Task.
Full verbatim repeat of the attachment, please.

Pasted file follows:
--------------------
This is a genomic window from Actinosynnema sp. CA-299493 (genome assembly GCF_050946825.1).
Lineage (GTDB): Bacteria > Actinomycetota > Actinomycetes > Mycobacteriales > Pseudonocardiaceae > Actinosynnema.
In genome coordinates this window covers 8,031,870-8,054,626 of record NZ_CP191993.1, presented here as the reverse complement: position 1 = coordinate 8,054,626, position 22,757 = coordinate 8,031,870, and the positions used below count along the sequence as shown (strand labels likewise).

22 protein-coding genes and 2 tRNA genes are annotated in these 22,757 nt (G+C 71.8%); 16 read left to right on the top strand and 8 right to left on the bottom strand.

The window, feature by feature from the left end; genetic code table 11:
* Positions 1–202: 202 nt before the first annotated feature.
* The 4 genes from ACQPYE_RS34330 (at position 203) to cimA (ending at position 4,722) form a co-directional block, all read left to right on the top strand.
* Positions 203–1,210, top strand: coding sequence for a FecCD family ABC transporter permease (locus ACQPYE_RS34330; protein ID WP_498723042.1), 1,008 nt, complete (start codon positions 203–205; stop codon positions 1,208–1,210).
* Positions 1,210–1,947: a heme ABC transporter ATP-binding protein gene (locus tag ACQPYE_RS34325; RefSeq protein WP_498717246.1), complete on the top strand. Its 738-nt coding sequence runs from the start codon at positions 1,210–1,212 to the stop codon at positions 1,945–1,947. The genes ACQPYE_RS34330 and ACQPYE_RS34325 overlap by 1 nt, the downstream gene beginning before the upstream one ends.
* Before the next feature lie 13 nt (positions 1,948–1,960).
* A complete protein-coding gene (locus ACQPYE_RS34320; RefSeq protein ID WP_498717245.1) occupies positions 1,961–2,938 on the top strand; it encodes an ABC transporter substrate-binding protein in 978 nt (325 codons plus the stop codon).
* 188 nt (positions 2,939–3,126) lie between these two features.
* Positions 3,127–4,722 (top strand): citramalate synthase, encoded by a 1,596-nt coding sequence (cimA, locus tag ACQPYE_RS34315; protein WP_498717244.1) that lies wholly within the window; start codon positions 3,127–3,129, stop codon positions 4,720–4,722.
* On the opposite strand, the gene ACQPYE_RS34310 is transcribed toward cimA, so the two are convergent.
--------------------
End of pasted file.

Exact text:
This is a genomic window from Actinosynnema sp. CA-299493 (genome assembly GCF_050946825.1).
Lineage (GTDB): Bacteria > Actinomycetota > Actinomycetes > Mycobacteriales > Pseudonocardiaceae > Actinosynnema.
In genome coordinates this window covers 8,031,870-8,054,626 of record NZ_CP191993.1, presented here as the reverse complement: position 1 = coordinate 8,054,626, position 22,757 = coordinate 8,031,870, and the positions used below count along the sequence as shown (strand labels likewise).

22 protein-coding genes and 2 tRNA genes are annotated in these 22,757 nt (G+C 71.8%); 16 read left to right on the top strand and 8 right to left on the bottom strand.

The window, feature by feature from the left end; genetic code table 11:
* Positions 1–202: 202 nt before the first annotated feature.
* The 4 genes from ACQPYE_RS34330 (at position 203) to cimA (ending at position 4,722) form a co-directional block, all read left to right on the top strand.
* Positions 203–1,210, top strand: coding sequence for a FecCD family ABC transporter permease (locus ACQPYE_RS34330; protein ID WP_498723042.1), 1,008 nt, complete (start codon positions 203–205; stop codon positions 1,208–1,210).
* Positions 1,210–1,947: a heme ABC transporter ATP-binding protein gene (locus tag ACQPYE_RS34325; RefSeq protein WP_498717246.1), complete on the top strand. Its 738-nt coding sequence runs from the start codon at positions 1,210–1,212 to the stop codon at positions 1,945–1,947. The genes ACQPYE_RS34330 and ACQPYE_RS34325 overlap by 1 nt, the downstream gene beginning before the upstream one ends.
* Before the next feature lie 13 nt (positions 1,948–1,960).
* A complete protein-coding gene (locus ACQPYE_RS34320; RefSeq protein ID WP_498717245.1) occupies positions 1,961–2,938 on the top strand; it encodes an ABC transporter substrate-binding protein in 978 nt (325 codons plus the stop codon).
* 188 nt (positions 2,939–3,126) lie between these two features.
* Positions 3,127–4,722 (top strand): citramalate synthase, encoded by a 1,596-nt coding sequence (cimA, locus tag ACQPYE_RS34315; protein WP_498717244.1) that lies wholly within the window; start codon positions 3,127–3,129, stop codon positions 4,720–4,722.
* On the opposite strand, the gene ACQPYE_RS34310 is transcribed toward cimA, so the two are convergent.